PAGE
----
James Boo September 16, 2010 at 1:58 pm

Hungry – It’s good to know you’re out there! And I love your blog motto :] The only thing I don’t like about food crawling when friends visit is a) unbelievable gut fatigue and b) the fact that friends are ALWAYS visiting at some point. I tried to let everything loose for Boykji’s visit, but even then I had trouble keeping up!

Nick – Dude, you gotta try this out. On a scale of Waterworld to the titular Lost Ark opening in Raiders of the Lost Ark, the chili oil in that hot pot would rank somewhere around… Frodo seeing the Eye of Sauron when he puts on the ring? Ok, fine. It’s like an 8/10 in heat, with the numbing effect giving things an extra kick.

Lingbo September 16, 2010 at 2:21 pm

Awesome! This looks amazing. The pork bone soup is kind of hit or miss – the place is not very consistent, but it’s still a fun dish to eat. The last time i went, it was too sweet/oily which was strange.

Danny September 16, 2010 at 4:08 pm

Ah see, I never knew until this year that some people could not tolerate chives. I knew that about cilantro. But man, I love those chive pockets. They ought to sell those things frozen, so i can microwave it like hot pockets.

Hungry September 16, 2010 at 6:00 pm

@James: Thanks! Also, I’ve found in the past that I must pick places located all around the city to endure the eating that’s involved. I’ve literally walked 6+ miles on past crawls. It helps the digestion.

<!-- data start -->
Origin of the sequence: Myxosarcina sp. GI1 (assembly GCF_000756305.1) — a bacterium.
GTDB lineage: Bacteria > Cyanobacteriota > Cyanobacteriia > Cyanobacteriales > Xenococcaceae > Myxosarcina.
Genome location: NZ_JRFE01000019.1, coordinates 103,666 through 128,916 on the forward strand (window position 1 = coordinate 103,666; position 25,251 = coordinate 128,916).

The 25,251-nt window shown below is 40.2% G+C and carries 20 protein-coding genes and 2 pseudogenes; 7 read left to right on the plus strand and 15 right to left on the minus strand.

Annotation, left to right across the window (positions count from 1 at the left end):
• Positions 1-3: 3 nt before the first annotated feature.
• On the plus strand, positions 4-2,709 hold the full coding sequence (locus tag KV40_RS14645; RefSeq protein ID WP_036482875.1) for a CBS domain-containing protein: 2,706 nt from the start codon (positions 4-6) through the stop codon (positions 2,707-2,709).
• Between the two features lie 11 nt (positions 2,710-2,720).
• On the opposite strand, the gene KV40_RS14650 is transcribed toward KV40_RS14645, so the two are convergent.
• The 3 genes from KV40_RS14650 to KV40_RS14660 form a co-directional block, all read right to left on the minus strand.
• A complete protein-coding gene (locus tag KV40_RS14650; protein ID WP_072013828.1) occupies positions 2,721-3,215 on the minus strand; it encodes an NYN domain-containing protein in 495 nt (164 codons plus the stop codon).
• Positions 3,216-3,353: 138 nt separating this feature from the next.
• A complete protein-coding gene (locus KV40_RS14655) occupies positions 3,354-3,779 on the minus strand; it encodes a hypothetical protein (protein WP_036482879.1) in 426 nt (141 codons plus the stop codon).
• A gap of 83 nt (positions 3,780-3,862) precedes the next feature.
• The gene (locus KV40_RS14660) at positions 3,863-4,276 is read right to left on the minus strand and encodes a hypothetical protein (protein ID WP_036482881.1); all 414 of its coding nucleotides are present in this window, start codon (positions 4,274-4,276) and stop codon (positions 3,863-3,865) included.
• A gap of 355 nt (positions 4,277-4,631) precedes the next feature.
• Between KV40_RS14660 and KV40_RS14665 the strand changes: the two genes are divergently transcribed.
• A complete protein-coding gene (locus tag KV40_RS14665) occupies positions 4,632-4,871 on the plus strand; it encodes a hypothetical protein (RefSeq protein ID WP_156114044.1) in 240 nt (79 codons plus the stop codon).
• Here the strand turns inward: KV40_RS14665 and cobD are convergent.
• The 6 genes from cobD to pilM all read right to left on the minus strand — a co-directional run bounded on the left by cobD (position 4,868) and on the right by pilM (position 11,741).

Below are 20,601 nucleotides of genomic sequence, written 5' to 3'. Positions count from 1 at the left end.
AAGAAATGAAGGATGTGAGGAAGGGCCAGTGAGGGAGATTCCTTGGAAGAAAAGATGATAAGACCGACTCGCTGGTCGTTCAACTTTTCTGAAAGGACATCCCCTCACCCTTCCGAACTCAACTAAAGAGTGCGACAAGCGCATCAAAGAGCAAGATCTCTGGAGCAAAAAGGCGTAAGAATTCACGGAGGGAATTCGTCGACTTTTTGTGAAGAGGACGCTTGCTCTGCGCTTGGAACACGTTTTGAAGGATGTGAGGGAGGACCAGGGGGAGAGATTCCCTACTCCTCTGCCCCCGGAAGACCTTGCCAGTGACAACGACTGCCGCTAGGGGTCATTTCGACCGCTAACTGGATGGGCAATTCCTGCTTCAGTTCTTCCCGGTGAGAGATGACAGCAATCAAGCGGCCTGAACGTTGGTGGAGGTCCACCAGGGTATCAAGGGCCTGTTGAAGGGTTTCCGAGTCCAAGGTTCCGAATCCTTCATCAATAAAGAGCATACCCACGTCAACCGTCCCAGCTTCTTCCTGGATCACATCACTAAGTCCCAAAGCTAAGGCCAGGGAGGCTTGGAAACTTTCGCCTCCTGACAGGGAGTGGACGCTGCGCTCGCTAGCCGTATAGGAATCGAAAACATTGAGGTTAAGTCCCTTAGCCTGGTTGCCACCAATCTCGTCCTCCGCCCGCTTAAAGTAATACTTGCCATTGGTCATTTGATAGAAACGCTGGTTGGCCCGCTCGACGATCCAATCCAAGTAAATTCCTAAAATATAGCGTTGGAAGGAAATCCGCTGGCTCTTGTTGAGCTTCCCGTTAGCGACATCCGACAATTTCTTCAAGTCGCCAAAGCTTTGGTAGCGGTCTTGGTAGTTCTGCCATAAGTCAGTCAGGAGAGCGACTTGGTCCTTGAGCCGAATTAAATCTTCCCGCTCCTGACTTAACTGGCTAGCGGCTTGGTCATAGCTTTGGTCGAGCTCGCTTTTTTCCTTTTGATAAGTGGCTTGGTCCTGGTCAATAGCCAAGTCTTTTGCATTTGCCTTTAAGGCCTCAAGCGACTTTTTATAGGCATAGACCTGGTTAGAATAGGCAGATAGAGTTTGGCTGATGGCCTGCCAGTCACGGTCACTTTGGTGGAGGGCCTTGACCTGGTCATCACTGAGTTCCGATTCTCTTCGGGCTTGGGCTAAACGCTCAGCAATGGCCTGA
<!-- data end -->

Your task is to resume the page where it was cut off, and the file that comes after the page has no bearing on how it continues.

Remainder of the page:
wasabi prime September 17, 2010 at 11:46 am

Wow, this all looks amazing. The colors and textures are beautiful. Asian food — ok *real* Asian food, not the stuff marketed by a fuzzy panda bear — is such a treat since it doesn’t dress up Mother Nature and for the most part, you have a pretty good idea what you’re eating. Been especially craving spicy things, but I think that’s mostly because the Washington Weather Dial has turned to “Normal” which is to say, grey and rainy. But there’s plenty of little stripmall gems full of family run restaurants serving spicy goods like these!

Jason Lam September 17, 2010 at 5:27 pm

Geez. I love how spicy that hot pot looks.

Nicholas September 17, 2010 at 8:33 pm

Would Frodo getting his finger bitten off rank as a 10/10 on the heat scale? Seriously though, I can take a fair bit of heat, and that looks like such a winning meal in the dead of winter.

Joon S. September 17, 2010 at 8:52 pm


James Boo September 17, 2010 at 9:20 pm

Lingbo – For $4 I was happy to try it! If I ever manage to avoid the craving for nutritious lamb noodles, I’ll give it another shot :)

Danny – I think chive are less polarizing in general, but I find it tough to handle massive quantities of them. I wish Chinatown dumpling places would take special orders… 50 frozen with extra leeks and cabbage would be outstanding.

Wasabi – Flushing is definitely one of the best things New York has going for it! It makes me want to spend a lot more time eating around Monterey Park when I fly back to LA for the holidays. Is there regional Chinese representation in your part of Washington?

Jason – Oh indeed. I highly recommend it.

Patrick September 20, 2010 at 5:22 pm

Had the same experience with the dan dan noodles at Chengdu Heavenly Plenty Snacks – I don’t know what they’re thinking.

hOWEVER the ma po dofu there is out of this world. definitely hit it if you go back.

James Boo September 20, 2010 at 5:40 pm

Thanks for the tip, Patrick. I will definitely try Chengdu again and order the mapo when that happens :) Do you have any idea if their rabbit is good? The menu items with rabbit meat really piqued my curiosity.